A Carnal Church

In chapter three, Paul seriously challenged the believers at Corinth. Their background in secular philosophy led them to follow what this man or that man had to say, and they were doing this because they were carnal. They were operating in the flesh. He said,

And, I, brethren, could not speak unto you as unto spiritual, but as unto carnal, even as unto babes in Christ…For ye are yet carnal; for whereas there is among you envying, and strife, and divisions are ye not carnal, and walk as men? For while one saith, I am of Paul; and another, I am of Apollos; are ye not carnal? (1 Cor. 3:1, 3-4).

The root of division is carnality. It does not matter if believers, through carnality, follow a man because of his personality, or unbelievers, through carnality, follow the wisdom of this world – carnality is wrong.

Unbelievers always follow someone else. If you don’t believe this, observe the habits of our youth. Some “star” dresses in a certain manner, and soon millions of young people begin to wear that style of clothing. Unbelievers will follow a Jim Jones to their death, or the strange teachings of a Moon or a guru which lead to eternal spiritual death.

The same pattern is often followed in churches today. Some of God’s people tend to follow certain Christian leaders, whether they are good or bad. Following man will always lead to division and contention. It is a sign of carnality and spiritual immaturity.

Paul then returned to the premise he put forth early in the epistle: The Corinthians were following men.

Who, then, is Paul, and who is Apollos, but ministers by whom ye believed, even as the Lord gave to every man? I have planted, Apollos watered, but God gave the increase. So, then, neither is he that planteth anything, neither he that watereth, but God that giveth the increase. Now he that planteth and he that watereth are one; and every man shall receive his own reward according to his own labor. For we are laborers together with God. (1 Cor. 3:5-9a).

The carnality of the Corinthians made them look to man. They were following creatures rather than the Creator. They had set these men up as their idols, and in their carnal state, they looked to the errand boys of God rather than to the Lord himself.

Again, lest we be hard on the Corinthian believers, don’t we often do the same thing? Certainly God has given the church many faithful men to expound the Word of God, but we should never forget that they are only men. We should keep our eyes on the Lord rather than on His servants.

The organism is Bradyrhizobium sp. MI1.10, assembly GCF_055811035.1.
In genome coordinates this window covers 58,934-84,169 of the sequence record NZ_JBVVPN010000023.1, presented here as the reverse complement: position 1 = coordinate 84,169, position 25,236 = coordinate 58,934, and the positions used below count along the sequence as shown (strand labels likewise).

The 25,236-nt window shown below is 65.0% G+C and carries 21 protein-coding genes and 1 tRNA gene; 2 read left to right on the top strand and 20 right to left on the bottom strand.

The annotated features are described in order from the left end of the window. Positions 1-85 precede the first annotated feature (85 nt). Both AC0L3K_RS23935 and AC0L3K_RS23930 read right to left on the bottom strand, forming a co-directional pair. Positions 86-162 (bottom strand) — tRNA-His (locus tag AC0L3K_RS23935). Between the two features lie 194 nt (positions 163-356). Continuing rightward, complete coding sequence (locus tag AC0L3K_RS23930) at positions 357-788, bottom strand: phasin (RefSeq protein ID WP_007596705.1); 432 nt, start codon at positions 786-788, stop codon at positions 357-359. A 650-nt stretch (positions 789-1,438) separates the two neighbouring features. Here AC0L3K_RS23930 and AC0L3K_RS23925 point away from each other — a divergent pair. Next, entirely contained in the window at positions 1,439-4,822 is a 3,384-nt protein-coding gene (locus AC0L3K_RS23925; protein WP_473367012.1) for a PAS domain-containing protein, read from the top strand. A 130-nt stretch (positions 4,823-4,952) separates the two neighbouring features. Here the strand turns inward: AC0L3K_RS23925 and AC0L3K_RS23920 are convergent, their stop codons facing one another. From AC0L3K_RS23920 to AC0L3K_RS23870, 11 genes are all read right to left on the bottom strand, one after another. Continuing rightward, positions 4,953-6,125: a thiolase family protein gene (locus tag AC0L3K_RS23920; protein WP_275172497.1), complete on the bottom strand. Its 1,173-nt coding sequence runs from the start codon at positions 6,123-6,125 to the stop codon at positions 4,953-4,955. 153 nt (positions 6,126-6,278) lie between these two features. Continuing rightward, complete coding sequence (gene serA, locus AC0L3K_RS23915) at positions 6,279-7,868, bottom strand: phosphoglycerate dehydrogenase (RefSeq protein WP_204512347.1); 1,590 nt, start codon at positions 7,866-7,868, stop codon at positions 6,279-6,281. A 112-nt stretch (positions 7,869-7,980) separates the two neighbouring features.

Paul went on to point out that he had laid the foundation at Corinth, which was the Lord Jesus Christ. Other men had followed him, building the superstructure. But it is only as man builds that superstructure properly – in the power of the Spirit of God – that it counts for eternity. The beloved apostle concluded this point by stating, “Therefore, let no man glory in men” (1 Cor. 3:21a). We should not be involved in the work of God to receive the praise of men or to have people idolize some mere servant of God. If the Church of God performs the work of God properly, it will not succumb to the glorification of a leader but will bring praise and glory to God alone.

To finalize his position on divisions and contentions in the church at Corinth, Paul defined the responsibilities of apostleship.

Apostleship Required Stewardship

An apostle is a steward; and the apostles, or stewards, were to be faithful to the message the Lord had given them. All of their actions were to be of God, who would be the Judge of all they did. This argument destroyed the possibility of any man claiming to follow the apostles. Paul summarized his argument as follows: “And these things, brethren, I have in a figure transferred to myself and to Apollos for your sakes, that ye might learn in us not to think of men above that which is written, that no one of you be puffed up for one against another” (1 Cor. 4:6). None of these leaders was better than another. They were all gifted men of God used to develop His ministry in Corinth, and Paul warned the people not to be puffed up, through carnality, by following one or another.

Apostleship Required Servanthood

It is difficult to be a true servant of the Lord. It requires having the attitude of Christ (Mk. 10:45; Phil. 2:7). Many times, God’s people are proud. We do not exhibit the attitude and actions of a servant. We like the limelight, the glory, the power, and the prestige of being a popular Christian. We would rather leave the suffering for others – perhaps those in some foreign land.

Paul summed up his teaching on apostleship by stating,

For I think that God hath set forth us, the apostles, last, as it were appointed to death; for we are made a spectacle unto the world, and to angels, and to men. We are fools for Christ’s sake, but ye are wise in Christ; we are weak, but ye are strong; ye are honorable, but we are despised. Even unto this present hour we both hunger, and thirst, and are naked, and are buffeted, and have no certain dwelling place; And labor, working with our own hands. Being reviled, we bless; being persecuted, we endure it; Being defamed, we entreat; we are made as the filth of the world, and are the offscouring of all things unto this day. I write not these things to shame you, but as my beloved sons I warn you for though ye have ten thousand instructors in Christ, yet have ye not many fathers; for in Christ Jesus I have begotten you through the gospel. Wherefore, I beseech you, be ye followers of me (1 Cor. 4:9-16). 


The first problem Paul dealt with in this marvelous epistle to the Corinthian church was division. The reason for the division was the carnality which had lifted its ugly head among God’s people.

The solution was quite simple. First, the Corinthians had to realize who they were: They were part of a body built on the foundation of Christ. Second, they had to realize that the men they tried to exalt were only errand boys for the Lord. Third, they were not to be puffed up but were to have the attitude of a servant.

What great lessons we can learn from this problem of carnality and its outworking in Corinth. We must set aside the personalities of men and the bickerings between believers and look to our living Lord. Divisions and contentions will fade when we place our eyes on Christ rather than on man.